- by Haneen Nofal
- in Latest News
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AMMAN — With each trip to one of Jordan’s archaeological sites, a local photographer’s fascination and passion to document their beauty grew.
“Having easy access to such a vast amount of beautiful sites captured my imagination, and I wanted to learn about those who left these places behind, and more importantly, what else was out there,” said Bashar Tabbah, who recently published a book “Jordan: Sights Unseen and Stories Untold”.
However, his ambition did not stop with Jordan, and he instead travelled and documented sites within the region and beyond, including Uzbekistan, Palestine, Australia and India. “So far I have visited over 200 historical locations worldwide and 250 in Jordan,” Tabbah noted.
The Jordan project was born out of Tabbah’s desire to explore and photograph all the sites listed in the “Blue Guide to Jordan” by Sue Rollins and Jane Streetly, but it soon grew in scope and reach.
“Soon after we began exploring, the list of sites that piqued our interest started multiplying. Not long after, a network of help began to emerge. I would reach out to people for assistance or guidance and they would deliver,” the photographer remembered.
The project was split into two parts — exploration and photography, and research and writing. During the photography phase, Tabbah received help from David Kennedy, a British-Australian archaeologist with extensive knowledge about Jordan.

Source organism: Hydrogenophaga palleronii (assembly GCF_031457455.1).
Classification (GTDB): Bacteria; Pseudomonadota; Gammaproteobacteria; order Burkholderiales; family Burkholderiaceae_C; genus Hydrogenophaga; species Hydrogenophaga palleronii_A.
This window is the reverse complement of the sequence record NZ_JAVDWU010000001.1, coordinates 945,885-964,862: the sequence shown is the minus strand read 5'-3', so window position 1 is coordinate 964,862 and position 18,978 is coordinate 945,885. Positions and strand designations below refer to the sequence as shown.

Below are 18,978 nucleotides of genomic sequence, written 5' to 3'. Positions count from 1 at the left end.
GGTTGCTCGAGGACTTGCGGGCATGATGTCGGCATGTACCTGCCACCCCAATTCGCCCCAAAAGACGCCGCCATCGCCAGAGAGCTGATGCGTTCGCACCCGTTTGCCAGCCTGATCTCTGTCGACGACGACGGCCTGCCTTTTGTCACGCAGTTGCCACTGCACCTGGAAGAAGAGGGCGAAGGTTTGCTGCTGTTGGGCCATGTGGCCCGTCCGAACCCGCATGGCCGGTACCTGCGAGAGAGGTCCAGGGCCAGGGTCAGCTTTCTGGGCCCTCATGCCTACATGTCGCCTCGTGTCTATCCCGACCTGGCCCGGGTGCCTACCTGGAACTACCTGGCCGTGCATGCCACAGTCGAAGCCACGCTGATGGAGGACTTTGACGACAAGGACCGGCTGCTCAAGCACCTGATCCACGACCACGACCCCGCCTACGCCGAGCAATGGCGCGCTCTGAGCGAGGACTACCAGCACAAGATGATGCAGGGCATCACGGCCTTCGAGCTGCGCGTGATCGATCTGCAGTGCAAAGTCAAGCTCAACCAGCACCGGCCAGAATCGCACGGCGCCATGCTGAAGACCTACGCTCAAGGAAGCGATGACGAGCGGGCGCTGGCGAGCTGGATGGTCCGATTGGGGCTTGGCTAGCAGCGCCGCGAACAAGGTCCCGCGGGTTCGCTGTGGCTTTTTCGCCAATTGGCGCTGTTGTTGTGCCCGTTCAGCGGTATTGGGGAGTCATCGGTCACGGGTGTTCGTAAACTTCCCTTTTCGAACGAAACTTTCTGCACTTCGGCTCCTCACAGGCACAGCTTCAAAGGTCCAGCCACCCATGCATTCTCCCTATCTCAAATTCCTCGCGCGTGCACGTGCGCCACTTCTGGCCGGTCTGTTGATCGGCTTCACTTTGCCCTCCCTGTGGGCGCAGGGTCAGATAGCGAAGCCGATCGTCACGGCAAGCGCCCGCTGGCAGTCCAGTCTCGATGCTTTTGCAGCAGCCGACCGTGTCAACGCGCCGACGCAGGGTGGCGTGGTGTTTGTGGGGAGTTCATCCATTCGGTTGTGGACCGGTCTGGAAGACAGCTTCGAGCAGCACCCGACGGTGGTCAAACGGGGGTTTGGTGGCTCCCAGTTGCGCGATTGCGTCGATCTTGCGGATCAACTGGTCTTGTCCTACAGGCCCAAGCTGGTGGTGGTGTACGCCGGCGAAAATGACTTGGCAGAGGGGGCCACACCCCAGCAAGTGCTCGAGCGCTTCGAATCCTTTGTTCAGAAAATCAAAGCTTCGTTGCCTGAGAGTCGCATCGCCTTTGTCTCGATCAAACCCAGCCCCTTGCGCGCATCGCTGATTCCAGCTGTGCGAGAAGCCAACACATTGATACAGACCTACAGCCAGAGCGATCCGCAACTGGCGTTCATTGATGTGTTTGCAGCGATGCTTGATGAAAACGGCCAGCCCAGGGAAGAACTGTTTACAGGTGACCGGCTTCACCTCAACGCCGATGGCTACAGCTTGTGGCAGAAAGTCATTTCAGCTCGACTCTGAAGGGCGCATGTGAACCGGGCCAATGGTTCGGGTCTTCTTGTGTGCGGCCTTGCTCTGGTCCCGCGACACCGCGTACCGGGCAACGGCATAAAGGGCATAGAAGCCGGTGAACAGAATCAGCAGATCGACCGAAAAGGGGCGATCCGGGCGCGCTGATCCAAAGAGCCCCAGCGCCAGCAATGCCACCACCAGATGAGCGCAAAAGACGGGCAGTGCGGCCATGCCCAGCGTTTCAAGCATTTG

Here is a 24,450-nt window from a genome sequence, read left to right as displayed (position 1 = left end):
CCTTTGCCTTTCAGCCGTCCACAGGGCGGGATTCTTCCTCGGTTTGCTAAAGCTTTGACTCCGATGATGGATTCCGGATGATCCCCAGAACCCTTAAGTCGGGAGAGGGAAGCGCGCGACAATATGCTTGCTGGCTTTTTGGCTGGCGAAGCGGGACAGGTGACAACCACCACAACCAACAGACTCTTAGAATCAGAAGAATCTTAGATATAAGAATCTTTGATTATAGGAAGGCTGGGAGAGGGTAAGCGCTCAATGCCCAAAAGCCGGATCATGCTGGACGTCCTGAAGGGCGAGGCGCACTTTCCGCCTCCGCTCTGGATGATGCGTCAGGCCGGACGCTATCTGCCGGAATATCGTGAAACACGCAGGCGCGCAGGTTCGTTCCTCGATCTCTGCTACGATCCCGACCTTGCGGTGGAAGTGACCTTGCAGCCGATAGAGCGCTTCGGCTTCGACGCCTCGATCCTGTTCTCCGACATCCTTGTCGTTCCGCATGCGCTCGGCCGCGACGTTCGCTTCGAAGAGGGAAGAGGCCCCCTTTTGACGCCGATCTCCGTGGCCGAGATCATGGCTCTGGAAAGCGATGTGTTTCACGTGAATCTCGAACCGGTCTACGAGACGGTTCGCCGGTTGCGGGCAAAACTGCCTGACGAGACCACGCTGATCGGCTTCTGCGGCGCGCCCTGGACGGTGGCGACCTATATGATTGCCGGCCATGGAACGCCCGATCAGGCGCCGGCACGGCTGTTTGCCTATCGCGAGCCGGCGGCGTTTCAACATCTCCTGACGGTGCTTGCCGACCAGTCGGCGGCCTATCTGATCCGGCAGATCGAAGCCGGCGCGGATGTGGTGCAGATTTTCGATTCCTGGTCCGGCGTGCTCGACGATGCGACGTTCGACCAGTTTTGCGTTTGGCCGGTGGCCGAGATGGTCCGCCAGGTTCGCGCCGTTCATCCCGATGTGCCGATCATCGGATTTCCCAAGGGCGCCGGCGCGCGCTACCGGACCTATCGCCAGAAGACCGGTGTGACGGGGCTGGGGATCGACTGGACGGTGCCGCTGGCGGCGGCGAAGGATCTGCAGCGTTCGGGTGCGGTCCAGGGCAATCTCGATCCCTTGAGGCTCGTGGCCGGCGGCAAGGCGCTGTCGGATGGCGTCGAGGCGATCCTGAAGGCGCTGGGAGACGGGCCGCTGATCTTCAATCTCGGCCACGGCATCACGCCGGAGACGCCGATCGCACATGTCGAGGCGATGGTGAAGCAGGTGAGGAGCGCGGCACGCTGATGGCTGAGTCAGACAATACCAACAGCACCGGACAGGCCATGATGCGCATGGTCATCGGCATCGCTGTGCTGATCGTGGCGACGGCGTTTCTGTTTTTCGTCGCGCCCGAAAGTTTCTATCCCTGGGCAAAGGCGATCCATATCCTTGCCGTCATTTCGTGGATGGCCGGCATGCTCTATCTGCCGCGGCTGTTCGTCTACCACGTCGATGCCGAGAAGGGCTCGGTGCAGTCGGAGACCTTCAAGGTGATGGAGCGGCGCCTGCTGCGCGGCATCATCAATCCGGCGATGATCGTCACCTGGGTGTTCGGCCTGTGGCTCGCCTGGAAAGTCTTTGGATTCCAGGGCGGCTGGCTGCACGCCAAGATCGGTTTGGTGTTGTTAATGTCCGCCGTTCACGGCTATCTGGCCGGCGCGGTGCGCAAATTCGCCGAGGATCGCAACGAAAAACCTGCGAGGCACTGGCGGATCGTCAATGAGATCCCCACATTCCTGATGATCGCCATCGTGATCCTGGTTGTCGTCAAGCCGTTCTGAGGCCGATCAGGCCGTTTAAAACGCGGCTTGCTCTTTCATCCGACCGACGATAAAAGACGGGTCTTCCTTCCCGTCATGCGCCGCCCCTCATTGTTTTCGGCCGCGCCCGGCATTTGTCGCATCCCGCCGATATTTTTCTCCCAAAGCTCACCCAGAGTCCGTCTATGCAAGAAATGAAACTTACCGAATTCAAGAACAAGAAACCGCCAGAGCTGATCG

Kennedy offered Tabbah suggestions about sites he had missed and provided valuable information on the locations of some of the more remote sites.
As for the research and writing, Tabbah said help came from numerous people, whose roles ran the gamut — editing, translating, confirming facts, disputing common misconceptions and providing tips and resources.
The book highlighted sites that are not very popular or even well-known among tourists. Tabbah said: “I think there are multiple factors behind the reasons why tourists tend to visit two to three of our main sites and leave the rest.”
In his opinion, because Jordan is a geographically small country, people mistakenly assume there is not a lot to explore and that, ultimately, not much time should be spent here.
The second reason is the popularity and religious significance of sites in neighbouring countries.
The third is the lack of development at historic sites in Jordan: “After Umm Al Rassas was developed and promoted as a significant site, it got more traffic. The same needs to happen with other sites around the Kingdom,” he stressed.
Tabbah said that the number sites in the Kingdom that he loves is very long, but a few worth mentioning include Qasr Bashir — a Roman fort standing on its own in the middle of the desert. “It’s spectacular, and gives a real impression of what the Roman eastern frontier would have looked like in its heyday.”
Qweilbeh/Abila — a Roman Decapolis with “tombs and buried monuments, hidden amongst rolling hills and olive groves that evokes an atmosphere of a city forgotten to the past”, he said.
Mount Aaron — a religious tomb of Prophet Aaron, located on a remote mountain in Petra. The shrine is one of the last remaining Mamluk structures in the Kingdom.
Lahun — an Iron Age citadel overlooking Wadi Mujib, “while nothing is left of the ruins, the views overlooking the wadi are breathtaking”.
"Historic sites need to be developed and protected, so that increased traffic won’t destroy what remains. Education, both locally and internationally, is also needed,” Tabbah pointed out.
So what is next for Tabbah?
“Concerning the next project, I have a number of concepts that I’m developing, some Jordanian focused... I also have plans to collaborate with scholars to create a project highlighting the incredible pre-Islamic inscriptions located throughout Jordan,” Tabbah concluded.
As for his plans for the near future, they include an international tour to promote Jordanian cultural heritage through his book, as well as a number of events, including a photography exhibition in Jordan.